The best easy access Cash ISA on the market at the moment offers an interest rate of 0.9%. Vodafone (LSE: VOD) shares, on the other hand, currently support a dividend yield of more than 6%.
However, buying a company just because it has a high dividend yield is not usually a sound investment strategy. Sometimes a high yield can be the mark of a company in distress.
But on this occasion, Vodafone shares seem to have all the qualities of a top income stock, I feel.
Vodafone shares on offer
Shares in the global communications giant have fallen around 20% this year. It’s easy to see why investor sentiment towards the business has deteriorated over the past few months.
The coronavirus crisis has disrupted almost every business on the planet, including Vodafone. Investors have decided to sell and move on rather than wait around and see what happens next.
Nonetheless, while Vodafone has not been able to escape the crisis entirely, it’s come out better than most. The company’s telecommunications network has been a vital lifeline for many throughout the crisis. As such, the majority of the group’s operations have been able to continue to operate through lockdowns.
This performance suggests that the market has overreacted. Vodafone shares have underperformed the FTSE 100 this year, even though the underlying business has outperformed the rest of the economy.
As such, now could be a great time to snap up a share of this business. Considering the performance of the group’s underlying business compared to its share price, the stock appears to be undervalued at current levels. Therefore, buying the stock today may lead to high capital returns in the years ahead.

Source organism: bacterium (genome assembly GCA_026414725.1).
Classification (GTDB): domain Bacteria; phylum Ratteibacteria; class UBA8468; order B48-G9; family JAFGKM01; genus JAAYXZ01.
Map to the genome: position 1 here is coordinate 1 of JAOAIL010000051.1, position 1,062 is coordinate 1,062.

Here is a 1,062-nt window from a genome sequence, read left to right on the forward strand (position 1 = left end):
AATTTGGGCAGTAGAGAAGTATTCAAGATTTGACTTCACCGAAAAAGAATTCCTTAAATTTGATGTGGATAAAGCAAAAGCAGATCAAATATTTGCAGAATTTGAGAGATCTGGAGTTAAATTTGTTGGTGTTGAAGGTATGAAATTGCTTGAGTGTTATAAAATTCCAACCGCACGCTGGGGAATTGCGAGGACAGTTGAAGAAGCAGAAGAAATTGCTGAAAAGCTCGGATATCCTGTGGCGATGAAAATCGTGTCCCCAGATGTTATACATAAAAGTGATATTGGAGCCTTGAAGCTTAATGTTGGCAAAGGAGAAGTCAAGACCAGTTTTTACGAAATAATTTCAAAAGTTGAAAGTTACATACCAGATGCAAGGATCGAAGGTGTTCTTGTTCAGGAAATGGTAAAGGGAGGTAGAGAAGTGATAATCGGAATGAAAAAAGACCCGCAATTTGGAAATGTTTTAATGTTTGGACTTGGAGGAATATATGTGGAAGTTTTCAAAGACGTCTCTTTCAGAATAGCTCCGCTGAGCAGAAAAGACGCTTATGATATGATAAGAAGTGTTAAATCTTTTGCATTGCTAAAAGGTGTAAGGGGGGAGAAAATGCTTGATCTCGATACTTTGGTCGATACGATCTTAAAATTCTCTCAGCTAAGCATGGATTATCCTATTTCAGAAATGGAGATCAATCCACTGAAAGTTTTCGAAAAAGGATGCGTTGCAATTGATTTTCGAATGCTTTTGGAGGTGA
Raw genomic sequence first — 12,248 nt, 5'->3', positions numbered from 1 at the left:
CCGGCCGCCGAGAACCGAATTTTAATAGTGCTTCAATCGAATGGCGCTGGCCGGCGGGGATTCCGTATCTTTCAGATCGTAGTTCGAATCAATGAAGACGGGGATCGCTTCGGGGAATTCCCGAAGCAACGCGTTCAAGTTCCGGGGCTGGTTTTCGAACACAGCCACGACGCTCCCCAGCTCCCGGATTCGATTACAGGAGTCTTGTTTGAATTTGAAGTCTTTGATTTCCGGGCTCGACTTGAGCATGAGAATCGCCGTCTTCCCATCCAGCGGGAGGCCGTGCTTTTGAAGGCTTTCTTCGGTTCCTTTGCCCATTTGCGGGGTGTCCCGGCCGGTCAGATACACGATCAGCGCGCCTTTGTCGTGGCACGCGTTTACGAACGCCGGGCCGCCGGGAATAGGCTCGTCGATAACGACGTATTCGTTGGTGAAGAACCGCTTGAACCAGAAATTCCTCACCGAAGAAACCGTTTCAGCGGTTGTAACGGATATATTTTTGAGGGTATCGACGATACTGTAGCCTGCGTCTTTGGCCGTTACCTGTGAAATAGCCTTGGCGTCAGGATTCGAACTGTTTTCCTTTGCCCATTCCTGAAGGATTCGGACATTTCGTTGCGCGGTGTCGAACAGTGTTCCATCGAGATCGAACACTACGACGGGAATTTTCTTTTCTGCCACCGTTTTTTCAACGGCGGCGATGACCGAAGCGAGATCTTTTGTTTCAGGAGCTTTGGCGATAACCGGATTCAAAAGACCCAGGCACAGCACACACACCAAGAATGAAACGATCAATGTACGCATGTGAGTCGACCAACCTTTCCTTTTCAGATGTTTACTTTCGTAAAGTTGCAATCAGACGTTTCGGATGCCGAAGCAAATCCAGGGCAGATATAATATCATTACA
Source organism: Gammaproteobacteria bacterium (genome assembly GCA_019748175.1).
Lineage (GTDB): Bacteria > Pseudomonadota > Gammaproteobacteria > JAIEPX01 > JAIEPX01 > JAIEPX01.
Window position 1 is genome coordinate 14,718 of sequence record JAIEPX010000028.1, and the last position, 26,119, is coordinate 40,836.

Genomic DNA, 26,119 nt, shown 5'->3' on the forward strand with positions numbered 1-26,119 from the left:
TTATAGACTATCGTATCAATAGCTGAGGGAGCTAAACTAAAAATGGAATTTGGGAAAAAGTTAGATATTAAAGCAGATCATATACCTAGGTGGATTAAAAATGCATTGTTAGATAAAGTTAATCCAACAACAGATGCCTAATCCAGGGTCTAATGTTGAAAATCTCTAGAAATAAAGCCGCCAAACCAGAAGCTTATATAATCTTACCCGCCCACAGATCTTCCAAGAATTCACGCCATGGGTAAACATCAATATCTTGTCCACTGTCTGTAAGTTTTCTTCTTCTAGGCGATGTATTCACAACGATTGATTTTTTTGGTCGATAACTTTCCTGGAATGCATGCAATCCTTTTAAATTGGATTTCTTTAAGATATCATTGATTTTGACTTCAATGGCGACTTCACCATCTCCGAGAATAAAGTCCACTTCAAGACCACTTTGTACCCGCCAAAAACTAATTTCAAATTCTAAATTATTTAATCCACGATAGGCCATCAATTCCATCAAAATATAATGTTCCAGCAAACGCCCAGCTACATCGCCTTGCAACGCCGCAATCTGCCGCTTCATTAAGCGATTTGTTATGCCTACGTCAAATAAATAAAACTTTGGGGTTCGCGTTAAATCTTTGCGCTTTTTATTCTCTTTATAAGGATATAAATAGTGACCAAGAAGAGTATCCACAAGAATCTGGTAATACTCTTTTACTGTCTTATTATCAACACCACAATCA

At the same time, the level of income offered by Vodafone shares looks highly attractive in the current interest rate environment. The company slashed its dividend by 40% last year to bolster its balance sheet. Luckily, it doesn’t look as if management will do the same this year.
The company’s decision to act quickly last year, as well as its international diversification and roadmap for reducing debt, all suggest that it is more financially stable than many other income stocks in the FTSE 100.
Even if the company comes out with yet another 40% dividend reduction later this year, the yield would still stand at 3.5%. That’s more than three times higher than the best Cash ISA rate on the market at the moment.
Of course, buying Vodafone shares today does not guarantee high returns in the years ahead. There are many risks that could hold back the group’s growth in the near term. A second wave of coronavirus or prolonged economic downturn may hinder the company’s plans to return to growth.
Still, over the long term, the group’s position in the European telecoms market, international diversification and size may help it produce substantial total returns for shareholders when owned as part of a diversified portfolio.
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Rupert Hargreaves does not own any share mentioned. The Motley Fool UK has no position in any of the shares mentioned. Views expressed on the companies mentioned in this article are those of the writer and therefore may differ from the official recommendations we make in our subscription services such as Share Advisor, Hidden Winners and Pro. Here at The Motley Fool we believe that considering a diverse range of insights makes us better investors.